Circa 2000 evangelical churches began using warped and toxic teachings of leaders in the sinfully ecumenical neo-liberal cult of the Emergent Church aka theEmerging Church—with its “big tent” Progressive Christianity aka Emergence Christianity—such as former EC rock star pastor Rob Bell.
So for years now they’ve been poisoning their own young, and have advanced Bell’s mythology right into the very heart of the church visible. Another indication of widespread apostasy is that people like Rob Bell are actually considered as evangelical. Before he left Mars Hill Bible Church to become a TV producer I asked the key question: Is Rob Bell Evangelical?
A couple of years ago, even before he wrote his new book Love Wins and did the controversial promo video, which you can see in Transcript Of Love Wins Video Of Rob Bell, I laid out for you where Bell’s personal practice of Contemplative Spirituality/Mysticism would eventually lead him, as it does all stripes of so-called Christian mystics: Rob Bell And Christian Universalism.
As I’ve said before, I don’t think he is a universalist; however, I offer that Bell’s already been leaning toward this Christian Universalism, which is also known as Universal Reconciliation/Redemption, for many years now. For those who do believe this heresy—with its false gospel—there is a literal hell; but they dream, after each is punished temporally eventually hell will be empty.
You need to understand that with postmodern mystics like Rob Bell we are entering deeply into the world of Humpty Dumpty Language, where words often appear to take shape without any real fixed meaning because such as these use evangelical language and then bend and reshape this Christian terminology to fit whatever audience they’re speaking to.
With this in mind then, let me now point you to today’s report New documentary explores views of hell, questions idea of eternal torment by Travis Loller of the Associated Press. Loller begins with the question: “How can a loving God send people, even bad people, to a place of eternal torment?” A classic question to be sure. He continues:
A new documentary struggles with questions of punishment and redemption and how culture affects and shapes Christian beliefs about God and the Bible.
Coming in the wake of controversy over Rob Bell’s 2011 hell-questioning book “Love Wins,” which put hell on the cover of Time magazine, and treading some of the same ground, filmmaker Kevin Miller believes the debate about the nature of hell is not academic.
In an interview after a Nashville screening of “Hellbound?” Miller said he believes our ideas about hell have a real-world effect on the way we live our lives and the way we relate to others. (source)
Miller’s right. However, the critical issue is: Should questions of punishment and redemption and culture shape Christian beliefs about God and the Bible? Answer: No. The Christian conforms his beliefs to God’s Word, period. Loller then references the mythology of Living Spiritual Teacher and EC guru Brian McLaren:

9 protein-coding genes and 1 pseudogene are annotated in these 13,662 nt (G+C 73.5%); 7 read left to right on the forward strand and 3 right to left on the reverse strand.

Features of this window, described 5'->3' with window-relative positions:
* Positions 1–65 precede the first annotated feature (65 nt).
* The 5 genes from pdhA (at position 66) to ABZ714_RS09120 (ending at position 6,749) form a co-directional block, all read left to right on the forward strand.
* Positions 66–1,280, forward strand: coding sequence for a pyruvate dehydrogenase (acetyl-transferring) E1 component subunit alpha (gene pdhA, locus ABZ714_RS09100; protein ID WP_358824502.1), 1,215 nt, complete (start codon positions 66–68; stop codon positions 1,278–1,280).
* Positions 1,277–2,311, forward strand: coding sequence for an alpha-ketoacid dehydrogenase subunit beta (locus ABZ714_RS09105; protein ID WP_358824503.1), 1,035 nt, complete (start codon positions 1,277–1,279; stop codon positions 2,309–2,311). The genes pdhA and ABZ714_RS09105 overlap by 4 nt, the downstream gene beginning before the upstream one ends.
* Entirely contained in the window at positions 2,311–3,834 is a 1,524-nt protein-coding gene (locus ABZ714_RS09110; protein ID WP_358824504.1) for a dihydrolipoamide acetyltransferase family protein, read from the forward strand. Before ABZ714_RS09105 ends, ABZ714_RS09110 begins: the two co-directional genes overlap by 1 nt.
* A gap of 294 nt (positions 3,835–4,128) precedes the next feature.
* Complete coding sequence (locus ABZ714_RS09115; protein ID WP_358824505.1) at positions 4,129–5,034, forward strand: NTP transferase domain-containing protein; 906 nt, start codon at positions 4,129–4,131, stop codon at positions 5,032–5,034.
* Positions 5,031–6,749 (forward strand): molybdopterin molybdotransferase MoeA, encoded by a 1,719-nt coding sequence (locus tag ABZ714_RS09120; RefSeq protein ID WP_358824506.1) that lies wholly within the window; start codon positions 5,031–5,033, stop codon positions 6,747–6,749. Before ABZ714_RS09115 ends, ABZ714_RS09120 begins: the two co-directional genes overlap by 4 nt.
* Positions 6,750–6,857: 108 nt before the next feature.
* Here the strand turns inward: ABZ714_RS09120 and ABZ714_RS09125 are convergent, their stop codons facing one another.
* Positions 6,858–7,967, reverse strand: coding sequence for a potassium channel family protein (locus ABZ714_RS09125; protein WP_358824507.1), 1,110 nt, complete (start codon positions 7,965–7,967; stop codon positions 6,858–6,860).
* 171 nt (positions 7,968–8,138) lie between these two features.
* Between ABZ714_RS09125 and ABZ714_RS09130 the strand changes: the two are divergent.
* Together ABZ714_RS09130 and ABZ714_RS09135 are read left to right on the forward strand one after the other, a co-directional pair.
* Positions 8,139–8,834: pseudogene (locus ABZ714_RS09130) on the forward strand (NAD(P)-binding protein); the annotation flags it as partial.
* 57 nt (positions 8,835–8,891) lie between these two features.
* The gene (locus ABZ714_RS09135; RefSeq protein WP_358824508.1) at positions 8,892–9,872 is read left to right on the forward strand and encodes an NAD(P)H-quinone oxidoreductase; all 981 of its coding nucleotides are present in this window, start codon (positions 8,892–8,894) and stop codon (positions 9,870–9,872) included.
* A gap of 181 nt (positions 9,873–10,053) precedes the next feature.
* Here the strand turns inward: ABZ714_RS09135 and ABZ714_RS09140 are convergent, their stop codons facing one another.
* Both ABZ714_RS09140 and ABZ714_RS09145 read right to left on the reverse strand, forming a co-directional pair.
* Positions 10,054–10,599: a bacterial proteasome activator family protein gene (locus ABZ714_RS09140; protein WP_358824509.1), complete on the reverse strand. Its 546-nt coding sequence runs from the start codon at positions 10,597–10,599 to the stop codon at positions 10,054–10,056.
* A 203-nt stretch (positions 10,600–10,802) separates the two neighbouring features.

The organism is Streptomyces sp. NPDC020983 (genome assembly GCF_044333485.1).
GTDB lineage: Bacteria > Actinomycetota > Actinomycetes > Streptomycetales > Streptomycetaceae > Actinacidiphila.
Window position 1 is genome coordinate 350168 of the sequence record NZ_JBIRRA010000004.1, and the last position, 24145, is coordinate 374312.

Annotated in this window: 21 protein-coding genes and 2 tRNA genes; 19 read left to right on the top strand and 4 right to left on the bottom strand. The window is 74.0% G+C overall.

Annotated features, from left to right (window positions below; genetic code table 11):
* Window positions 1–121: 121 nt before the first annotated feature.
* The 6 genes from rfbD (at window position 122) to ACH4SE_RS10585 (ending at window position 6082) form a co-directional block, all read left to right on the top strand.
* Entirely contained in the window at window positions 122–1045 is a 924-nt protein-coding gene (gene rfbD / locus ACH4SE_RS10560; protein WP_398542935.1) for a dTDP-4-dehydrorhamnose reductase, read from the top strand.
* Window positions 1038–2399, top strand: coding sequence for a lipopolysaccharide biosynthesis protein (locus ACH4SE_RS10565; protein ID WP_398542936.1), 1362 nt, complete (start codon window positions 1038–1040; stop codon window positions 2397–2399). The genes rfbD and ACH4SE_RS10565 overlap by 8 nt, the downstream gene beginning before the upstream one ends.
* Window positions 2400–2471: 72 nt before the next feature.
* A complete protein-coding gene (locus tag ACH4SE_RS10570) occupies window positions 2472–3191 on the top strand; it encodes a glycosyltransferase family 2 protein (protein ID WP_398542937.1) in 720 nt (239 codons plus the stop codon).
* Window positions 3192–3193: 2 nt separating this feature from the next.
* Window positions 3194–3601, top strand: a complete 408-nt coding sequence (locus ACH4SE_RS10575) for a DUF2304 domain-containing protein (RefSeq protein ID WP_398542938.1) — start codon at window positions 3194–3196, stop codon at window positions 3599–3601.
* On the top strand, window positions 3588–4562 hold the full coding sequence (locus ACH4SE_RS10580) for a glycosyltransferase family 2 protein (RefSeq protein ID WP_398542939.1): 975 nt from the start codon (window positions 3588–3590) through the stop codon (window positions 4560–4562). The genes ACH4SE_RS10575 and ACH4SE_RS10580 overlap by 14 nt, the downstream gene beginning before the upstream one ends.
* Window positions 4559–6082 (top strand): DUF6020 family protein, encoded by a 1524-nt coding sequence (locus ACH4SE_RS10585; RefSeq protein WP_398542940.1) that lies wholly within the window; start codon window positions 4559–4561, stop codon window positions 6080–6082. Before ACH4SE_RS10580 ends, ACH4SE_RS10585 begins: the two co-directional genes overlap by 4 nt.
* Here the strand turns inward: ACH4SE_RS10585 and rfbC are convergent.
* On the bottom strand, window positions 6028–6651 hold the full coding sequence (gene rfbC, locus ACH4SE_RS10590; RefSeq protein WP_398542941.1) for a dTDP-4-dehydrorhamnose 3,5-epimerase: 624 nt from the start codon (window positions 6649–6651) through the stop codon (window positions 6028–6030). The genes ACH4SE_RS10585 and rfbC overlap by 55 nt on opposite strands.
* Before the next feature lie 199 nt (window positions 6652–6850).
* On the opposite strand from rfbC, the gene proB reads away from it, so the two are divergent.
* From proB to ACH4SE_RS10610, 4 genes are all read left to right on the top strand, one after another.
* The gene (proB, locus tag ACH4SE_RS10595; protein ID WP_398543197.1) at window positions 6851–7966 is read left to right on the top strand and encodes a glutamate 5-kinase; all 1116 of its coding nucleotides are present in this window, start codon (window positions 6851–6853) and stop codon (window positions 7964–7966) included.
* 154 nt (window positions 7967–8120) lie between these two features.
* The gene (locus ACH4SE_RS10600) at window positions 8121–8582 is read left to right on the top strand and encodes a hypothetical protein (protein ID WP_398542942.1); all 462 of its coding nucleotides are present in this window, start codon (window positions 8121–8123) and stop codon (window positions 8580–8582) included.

Perhaps popular theologian Brian McLaren best expresses that thought in the movie when he says, “If I believe that a small percentage of human beings were created to enjoy bliss eternally and another group of beings were created to experience eternal conscious torment, then I look at human beings differently than if I say, ‘Every human being was made in the image of God. Every human being is beloved by God. God is at work to save every human being.’” (source)
McLaren’s man-centered musing is the epitome of 1 John 4:5 — They are from the world; therefore they speak from the world, and the world listens to them. This sappy sentimentality is shattered by Jesus Himself when He explains people who don’t believe in Him are already doomed to hell:
“For God so loved the world, that he gave his only Son, that whoever believes in him should not perish but have eternal life. For God did not send his Son into the world to condemn the world, but in order that the world might be saved through him. Whoever believes in him is not condemned, but whoever does not believe is condemned already, because he has not believed in the name of the only Son of God.” (John 3:16-18)
While I’m certainly no fan of Mark Driscoll, he is correct in what Loller quotes him as saying in the AP report under discussion:
McLaren’s position is contrasted with that of Seattle megachurch pastor Mark Driscoll, who explains that, in his view, “God created the world and people chose to rebel against him. And God came and died to save some of them from the death they deserve.” (source)
Finally, Travis Loller tells us a bit more about filmmaker Kevin Miller and his movie which opens this Friday in New York City:
Miller is from Canada, but his religious upbringing probably would be more common for an American. He calls himself a recovering fundamentalist, although he said has great respect for the “ladies who put their heart and soul” into teaching him about the Bible.
He grew up in the mainline United Church of Canada but joined the Mennonite church as teenager. He went to a Mennonite Bible college and spent some time in an interdenominational seminary. He attended several nondenominational evangelical churches before becoming an Anglican.
Miller said he considers himself a sophisticated reader of the Bible but never gave much thought to hell before he edited a book on the subject several years ago. The controversy surrounding Bell’s “Love Wins” helped him frame the debate for the movie and some of the interview subjects are Bell’s most significant critics and supporters. Miller says his film is primarily aimed at a religious audience.
“A growing number of people are increasingly uncomfortable with the notion of a God who calls us to love our enemies but who will one day vanquish his enemies to hell,” he said in an interview. “People sense the contradiction but think that the only way to resolve it is to leave Christianity.” (source)